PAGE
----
Star contends that in order to fulfill its contractual obligations with ABM, it was obligated to pay workers at the Convention Centers “in accordance with the wage sched- ules set forth in Article [VI] (Wages) of the Agreement between ABM and SEIU, ” including Appendix A thereto. PR ¶ 17. Star also argues that it complied with its obligations under the Union Contract.[2] Therefore, according to Star, it does not matter if it paid the prevailing wage rate since it satisfied its contractual obligations with ABM by satisfying its obligations under the Union Contract. ABM, on the other hand, argues that for purposes of this motion for summary judgment, it does not matter whether Star met its obligations under the Union Contract because it had an independent obligation under its Agreement with ABM to pay its workers “the state prevailing wage rate, which is required under M.G.L. c. 149, § 27F, the Massachusetts Prevailing Wage Law for state cleaning contracts (the ‘PWL').” DF ¶ 17. In support of its position, ABM relies on paragraph 4 of the Agreement. That paragraph provides as follows:

4. COMPLIANCE WITH APPLICABLE LAWS. Contractor [ABM] is an equal employment opportunity and affirmative action employer. Contractor does not discriminate in employment of persons or awarding of subcontracts based on an individual's race, sex, age, religion, national origin, sexual orientation, gender identity, veteran or disabled status. Subcontractor [Star] affirms that it is an equal employment opportunity employer and affirms that it does not discriminate against any person based on age, race, sex, color, religion, national origin, sexual orientation, gender identity, veteran or disabled status. Subcontractor hereby acknowledges and affirms its obligation to comply with all federal, state and local laws, regulations and ordinances governing labor and employment of its employees and all other matters related to the performance of the Services under this Agreement including but not limited to Executive Order 11246, Title VII of the Civil Rights Act of 1964, as amended, the Age Discrimination in Employment Act of 1967, as amended, the Rehabilitation Act of 1973, 41 CFR 60-741, the Americans with Disabilities Act, the Vietnam Era Veterans Readjustment Assistance Act of 1974, 41 CFR 60-25, and Executive Order 11625 (Minority Business Enterprise) together with all amendments thereto, the Immigration Reform and Control Act of 1986 (IRCA), the Williams-Steiger Occupational Safety and Health Act of 1970, the federal Fair Labor Standards Act, state and local wage and hour laws, and all laws, rules and regulations regarding the filing of reports and payment of social security, withholding and income taxes. Subcontractor shall, upon request, provide express certification and evidence of compliance with such laws and that all required filings and governmental payments have been made.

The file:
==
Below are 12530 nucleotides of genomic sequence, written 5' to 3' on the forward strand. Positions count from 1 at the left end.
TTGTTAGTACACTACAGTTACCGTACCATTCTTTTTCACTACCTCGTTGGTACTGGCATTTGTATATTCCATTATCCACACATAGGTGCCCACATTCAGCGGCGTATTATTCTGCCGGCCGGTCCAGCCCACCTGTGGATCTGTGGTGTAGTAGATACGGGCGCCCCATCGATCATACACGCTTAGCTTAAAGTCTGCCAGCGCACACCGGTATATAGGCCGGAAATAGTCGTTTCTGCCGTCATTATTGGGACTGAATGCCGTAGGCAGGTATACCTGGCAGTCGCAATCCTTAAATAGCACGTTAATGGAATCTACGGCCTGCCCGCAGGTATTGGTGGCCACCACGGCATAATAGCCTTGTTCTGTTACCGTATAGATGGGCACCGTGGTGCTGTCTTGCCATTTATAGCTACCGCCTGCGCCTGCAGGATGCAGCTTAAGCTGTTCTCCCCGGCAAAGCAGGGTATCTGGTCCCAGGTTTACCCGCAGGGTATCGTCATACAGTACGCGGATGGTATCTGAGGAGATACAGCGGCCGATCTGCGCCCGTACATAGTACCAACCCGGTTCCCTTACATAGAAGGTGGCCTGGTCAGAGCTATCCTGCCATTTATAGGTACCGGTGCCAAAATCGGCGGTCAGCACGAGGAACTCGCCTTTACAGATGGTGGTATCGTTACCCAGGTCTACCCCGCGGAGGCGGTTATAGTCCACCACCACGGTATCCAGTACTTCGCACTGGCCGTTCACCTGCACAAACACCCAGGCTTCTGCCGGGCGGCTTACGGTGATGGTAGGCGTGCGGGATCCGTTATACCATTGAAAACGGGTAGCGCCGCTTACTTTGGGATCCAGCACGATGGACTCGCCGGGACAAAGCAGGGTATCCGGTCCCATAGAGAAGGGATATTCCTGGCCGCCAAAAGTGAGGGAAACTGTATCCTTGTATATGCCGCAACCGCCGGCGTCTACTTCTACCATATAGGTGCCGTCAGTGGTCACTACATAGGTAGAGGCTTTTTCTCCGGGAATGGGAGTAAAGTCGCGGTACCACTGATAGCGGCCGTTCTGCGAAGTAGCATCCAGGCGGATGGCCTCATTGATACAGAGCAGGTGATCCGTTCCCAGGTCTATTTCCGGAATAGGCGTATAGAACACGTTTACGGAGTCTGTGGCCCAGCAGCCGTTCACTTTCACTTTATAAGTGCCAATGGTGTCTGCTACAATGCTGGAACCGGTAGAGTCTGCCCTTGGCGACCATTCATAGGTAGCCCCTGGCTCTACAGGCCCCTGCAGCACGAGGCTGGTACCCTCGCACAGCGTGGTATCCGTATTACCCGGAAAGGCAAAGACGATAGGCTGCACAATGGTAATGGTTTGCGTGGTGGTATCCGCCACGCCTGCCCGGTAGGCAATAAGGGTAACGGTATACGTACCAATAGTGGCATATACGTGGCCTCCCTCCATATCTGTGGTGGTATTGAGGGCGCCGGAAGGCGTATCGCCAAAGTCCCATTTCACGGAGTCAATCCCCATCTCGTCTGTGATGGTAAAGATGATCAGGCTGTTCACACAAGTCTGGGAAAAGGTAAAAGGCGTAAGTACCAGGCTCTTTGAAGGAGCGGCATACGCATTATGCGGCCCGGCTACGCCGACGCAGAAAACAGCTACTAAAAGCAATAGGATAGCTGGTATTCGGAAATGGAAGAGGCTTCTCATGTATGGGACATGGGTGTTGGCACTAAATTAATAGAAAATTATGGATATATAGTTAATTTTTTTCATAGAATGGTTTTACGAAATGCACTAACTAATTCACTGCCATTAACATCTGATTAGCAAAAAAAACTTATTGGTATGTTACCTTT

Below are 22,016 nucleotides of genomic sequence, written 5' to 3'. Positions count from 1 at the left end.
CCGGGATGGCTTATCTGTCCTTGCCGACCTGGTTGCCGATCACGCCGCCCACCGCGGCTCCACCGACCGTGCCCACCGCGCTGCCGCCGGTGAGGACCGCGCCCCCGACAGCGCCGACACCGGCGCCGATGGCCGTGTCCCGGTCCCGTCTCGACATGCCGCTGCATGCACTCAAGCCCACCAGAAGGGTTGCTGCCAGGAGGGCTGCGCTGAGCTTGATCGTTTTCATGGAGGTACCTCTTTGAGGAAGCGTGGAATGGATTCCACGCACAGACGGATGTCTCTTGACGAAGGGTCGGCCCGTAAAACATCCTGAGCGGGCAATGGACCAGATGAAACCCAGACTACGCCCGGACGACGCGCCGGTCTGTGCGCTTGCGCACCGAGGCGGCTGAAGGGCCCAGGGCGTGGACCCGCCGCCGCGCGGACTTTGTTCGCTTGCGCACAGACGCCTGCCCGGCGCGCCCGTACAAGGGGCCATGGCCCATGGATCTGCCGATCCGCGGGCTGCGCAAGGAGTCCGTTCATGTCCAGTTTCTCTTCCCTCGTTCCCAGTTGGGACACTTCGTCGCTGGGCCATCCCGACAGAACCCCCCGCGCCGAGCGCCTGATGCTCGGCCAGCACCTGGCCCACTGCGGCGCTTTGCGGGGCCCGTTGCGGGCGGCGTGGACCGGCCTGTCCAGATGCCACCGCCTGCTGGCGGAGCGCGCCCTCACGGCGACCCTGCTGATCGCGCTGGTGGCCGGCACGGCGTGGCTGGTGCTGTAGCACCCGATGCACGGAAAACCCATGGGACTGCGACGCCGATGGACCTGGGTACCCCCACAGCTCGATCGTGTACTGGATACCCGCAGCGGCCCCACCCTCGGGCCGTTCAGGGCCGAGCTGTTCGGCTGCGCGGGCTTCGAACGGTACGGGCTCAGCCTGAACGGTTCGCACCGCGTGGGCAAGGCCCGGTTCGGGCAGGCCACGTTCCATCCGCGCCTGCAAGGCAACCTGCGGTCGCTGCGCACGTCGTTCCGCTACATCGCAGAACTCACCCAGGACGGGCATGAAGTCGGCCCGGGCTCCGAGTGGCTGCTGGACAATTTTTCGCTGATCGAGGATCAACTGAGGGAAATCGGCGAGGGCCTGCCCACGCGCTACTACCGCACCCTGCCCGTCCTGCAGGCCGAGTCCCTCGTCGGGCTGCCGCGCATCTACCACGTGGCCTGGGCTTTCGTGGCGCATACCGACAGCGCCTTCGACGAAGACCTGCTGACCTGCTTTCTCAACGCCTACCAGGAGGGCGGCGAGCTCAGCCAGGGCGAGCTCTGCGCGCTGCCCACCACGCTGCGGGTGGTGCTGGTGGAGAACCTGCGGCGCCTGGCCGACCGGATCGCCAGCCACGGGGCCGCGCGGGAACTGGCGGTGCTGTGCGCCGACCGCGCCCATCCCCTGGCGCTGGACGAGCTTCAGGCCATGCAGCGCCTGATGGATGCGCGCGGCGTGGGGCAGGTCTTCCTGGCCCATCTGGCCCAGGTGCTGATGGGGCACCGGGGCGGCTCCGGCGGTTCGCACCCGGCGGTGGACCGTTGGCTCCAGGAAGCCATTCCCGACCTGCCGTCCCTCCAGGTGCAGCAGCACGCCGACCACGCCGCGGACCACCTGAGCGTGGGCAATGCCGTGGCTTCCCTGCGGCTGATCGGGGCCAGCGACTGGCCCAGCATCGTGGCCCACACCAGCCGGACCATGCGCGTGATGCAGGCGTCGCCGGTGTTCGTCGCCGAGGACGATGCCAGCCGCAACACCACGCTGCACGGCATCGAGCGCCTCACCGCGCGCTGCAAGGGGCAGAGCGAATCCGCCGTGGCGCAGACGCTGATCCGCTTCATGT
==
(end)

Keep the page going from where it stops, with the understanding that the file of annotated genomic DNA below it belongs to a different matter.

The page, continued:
ABM Ex. B ¶ 4 (emphasis added). Star admits that it paid its employees less than the prevailing wage under the prevailing wage law. PR ¶ 40.